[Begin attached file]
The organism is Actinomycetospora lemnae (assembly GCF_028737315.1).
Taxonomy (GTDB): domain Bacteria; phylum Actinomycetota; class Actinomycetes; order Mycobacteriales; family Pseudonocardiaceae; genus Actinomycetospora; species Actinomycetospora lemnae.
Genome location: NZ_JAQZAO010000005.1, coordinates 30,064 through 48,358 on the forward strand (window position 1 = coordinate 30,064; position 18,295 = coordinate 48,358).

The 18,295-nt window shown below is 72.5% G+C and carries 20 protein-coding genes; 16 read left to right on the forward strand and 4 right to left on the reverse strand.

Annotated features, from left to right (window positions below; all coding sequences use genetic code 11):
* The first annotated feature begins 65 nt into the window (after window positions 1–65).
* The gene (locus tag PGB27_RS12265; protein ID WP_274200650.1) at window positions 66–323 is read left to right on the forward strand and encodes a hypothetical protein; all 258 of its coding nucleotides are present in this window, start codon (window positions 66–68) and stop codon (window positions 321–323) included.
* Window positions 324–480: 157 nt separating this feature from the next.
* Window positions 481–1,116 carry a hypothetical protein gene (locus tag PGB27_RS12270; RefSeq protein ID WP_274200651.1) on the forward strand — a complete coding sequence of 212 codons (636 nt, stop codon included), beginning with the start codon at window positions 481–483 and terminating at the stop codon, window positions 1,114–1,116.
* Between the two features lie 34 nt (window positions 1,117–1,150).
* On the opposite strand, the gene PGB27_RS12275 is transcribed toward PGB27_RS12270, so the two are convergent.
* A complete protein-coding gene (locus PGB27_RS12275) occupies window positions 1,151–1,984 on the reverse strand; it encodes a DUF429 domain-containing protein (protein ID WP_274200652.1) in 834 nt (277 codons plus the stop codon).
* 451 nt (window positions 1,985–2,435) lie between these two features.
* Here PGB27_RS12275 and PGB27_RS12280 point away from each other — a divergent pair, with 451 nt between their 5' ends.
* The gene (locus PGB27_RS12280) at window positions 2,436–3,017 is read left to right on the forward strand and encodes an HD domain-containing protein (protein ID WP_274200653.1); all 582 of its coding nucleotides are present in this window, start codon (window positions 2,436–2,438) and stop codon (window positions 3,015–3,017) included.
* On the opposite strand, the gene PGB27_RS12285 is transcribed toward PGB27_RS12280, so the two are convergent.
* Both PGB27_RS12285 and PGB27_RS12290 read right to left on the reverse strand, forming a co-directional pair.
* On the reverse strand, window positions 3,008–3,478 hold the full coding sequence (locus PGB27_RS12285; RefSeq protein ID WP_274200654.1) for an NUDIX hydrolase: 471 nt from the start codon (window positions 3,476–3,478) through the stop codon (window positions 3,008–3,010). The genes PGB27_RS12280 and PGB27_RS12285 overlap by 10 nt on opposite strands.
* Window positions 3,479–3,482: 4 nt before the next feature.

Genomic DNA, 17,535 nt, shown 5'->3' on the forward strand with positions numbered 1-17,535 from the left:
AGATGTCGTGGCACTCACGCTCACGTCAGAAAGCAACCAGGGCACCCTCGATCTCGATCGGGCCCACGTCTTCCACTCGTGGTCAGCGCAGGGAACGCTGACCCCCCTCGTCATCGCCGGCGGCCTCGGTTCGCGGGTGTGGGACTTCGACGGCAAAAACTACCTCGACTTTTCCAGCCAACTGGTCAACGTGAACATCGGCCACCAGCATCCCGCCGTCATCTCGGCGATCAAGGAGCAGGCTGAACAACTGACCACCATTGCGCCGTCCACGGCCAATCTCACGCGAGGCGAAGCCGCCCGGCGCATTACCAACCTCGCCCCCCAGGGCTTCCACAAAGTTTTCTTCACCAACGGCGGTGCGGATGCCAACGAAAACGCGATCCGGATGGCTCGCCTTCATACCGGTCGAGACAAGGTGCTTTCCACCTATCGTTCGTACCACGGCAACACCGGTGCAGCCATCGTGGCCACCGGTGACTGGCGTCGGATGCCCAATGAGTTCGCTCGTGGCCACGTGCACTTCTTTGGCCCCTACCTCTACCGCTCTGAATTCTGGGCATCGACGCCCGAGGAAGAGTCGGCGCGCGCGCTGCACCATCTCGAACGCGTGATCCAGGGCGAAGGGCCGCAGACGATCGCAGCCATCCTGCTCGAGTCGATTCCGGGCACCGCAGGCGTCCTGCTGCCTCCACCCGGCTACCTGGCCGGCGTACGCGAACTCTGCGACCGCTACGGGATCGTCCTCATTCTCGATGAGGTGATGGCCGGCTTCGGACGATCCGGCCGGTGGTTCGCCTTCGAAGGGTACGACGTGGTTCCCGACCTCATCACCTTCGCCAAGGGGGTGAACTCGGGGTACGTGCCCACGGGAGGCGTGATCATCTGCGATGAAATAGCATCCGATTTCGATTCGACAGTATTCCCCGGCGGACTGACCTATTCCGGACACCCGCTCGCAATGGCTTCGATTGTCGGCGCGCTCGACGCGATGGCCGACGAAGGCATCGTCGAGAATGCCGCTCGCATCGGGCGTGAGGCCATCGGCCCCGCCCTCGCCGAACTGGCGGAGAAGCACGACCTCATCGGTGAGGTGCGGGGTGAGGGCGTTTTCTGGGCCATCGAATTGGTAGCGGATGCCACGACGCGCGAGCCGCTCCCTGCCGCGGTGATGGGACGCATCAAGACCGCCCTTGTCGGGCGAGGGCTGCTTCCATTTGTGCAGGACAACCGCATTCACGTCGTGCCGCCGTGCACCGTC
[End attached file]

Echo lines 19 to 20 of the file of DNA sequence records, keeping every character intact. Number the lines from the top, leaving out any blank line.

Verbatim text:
* Window positions 3,479–3,482: 4 nt before the next feature.

Genomic DNA, 17,535 nt, shown 5'->3' on the forward strand with positions numbered 1-17,535 from the left: